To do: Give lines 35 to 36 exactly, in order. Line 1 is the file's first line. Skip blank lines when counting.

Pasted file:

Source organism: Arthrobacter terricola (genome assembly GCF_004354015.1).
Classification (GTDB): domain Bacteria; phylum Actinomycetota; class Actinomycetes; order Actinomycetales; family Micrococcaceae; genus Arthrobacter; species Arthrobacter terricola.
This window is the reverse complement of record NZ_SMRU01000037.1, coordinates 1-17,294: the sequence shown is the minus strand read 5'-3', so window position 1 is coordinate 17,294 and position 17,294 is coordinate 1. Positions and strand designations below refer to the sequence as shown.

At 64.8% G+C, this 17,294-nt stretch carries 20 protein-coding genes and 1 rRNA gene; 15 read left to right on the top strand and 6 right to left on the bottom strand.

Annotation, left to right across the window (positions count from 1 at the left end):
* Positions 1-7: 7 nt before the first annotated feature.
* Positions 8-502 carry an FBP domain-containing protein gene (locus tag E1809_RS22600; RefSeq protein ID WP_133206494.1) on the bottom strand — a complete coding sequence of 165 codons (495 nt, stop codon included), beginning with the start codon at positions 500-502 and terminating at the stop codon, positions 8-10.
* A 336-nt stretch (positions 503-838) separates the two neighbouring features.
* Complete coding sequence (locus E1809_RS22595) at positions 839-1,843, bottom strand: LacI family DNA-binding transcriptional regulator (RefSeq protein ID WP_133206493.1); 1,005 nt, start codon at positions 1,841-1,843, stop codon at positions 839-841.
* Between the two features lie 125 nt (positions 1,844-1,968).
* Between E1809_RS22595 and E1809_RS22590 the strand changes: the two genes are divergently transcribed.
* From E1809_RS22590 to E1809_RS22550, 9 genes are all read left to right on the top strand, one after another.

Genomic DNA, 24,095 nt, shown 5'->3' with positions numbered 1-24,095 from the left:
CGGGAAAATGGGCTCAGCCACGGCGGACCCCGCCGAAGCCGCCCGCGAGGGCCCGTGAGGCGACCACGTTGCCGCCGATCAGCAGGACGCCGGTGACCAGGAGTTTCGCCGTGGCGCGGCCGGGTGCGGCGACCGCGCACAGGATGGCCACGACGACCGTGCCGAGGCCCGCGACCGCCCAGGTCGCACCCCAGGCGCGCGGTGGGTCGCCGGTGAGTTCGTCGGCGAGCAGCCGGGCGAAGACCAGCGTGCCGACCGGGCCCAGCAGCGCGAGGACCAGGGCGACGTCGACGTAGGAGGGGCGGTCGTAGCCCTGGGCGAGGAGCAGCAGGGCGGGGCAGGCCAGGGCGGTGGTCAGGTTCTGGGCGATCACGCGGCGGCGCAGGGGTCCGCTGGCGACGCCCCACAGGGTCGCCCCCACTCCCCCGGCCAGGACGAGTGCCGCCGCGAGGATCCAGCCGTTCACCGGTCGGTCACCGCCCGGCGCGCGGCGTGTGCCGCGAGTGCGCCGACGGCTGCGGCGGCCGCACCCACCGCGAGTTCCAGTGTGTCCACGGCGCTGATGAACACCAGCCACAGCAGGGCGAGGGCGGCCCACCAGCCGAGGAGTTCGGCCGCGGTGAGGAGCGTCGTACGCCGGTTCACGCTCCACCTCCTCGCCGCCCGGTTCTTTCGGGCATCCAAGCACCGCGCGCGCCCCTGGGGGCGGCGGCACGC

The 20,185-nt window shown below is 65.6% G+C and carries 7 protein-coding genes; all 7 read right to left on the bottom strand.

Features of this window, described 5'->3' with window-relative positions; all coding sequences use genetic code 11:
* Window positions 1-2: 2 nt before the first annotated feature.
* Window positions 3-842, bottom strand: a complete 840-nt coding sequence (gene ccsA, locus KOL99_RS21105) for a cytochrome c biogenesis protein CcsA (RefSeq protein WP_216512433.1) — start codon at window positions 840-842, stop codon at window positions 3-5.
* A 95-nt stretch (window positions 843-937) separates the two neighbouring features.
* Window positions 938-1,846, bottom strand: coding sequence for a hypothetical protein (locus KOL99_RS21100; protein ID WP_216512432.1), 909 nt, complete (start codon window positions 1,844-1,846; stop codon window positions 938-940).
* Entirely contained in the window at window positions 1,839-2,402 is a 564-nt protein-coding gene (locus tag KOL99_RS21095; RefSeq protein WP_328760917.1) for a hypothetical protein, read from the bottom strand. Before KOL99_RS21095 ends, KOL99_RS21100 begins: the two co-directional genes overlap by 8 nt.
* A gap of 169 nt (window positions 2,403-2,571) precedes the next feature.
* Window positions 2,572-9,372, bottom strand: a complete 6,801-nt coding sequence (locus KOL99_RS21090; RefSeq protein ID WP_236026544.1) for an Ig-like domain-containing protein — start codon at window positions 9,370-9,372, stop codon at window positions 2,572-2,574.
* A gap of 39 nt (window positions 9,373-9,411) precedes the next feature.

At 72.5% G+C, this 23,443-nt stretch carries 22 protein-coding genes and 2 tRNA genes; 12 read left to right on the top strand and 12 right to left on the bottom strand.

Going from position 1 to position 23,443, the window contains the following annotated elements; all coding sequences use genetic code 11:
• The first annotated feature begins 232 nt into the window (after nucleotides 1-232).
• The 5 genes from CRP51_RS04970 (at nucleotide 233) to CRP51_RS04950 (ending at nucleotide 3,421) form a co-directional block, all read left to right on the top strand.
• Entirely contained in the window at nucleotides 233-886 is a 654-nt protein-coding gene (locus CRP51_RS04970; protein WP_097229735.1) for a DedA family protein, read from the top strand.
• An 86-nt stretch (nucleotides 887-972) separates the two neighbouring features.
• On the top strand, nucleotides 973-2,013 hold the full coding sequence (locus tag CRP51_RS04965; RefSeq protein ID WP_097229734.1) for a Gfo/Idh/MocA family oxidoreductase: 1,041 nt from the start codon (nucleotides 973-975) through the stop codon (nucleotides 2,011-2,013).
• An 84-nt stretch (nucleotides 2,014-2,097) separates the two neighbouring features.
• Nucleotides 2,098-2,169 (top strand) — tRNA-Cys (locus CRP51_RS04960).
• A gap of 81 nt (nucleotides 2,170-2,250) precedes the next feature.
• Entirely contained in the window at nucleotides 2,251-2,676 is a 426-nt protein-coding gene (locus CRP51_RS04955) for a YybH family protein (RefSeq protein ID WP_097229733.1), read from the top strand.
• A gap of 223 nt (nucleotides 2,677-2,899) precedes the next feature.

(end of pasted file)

• Entirely contained in the window at nucleotides 2,251-2,676 is a 426-nt protein-coding gene (locus CRP51_RS04955) for a YybH family protein (RefSeq protein ID WP_097229733.1), read from the top strand.
• A gap of 223 nt (nucleotides 2,677-2,899) precedes the next feature.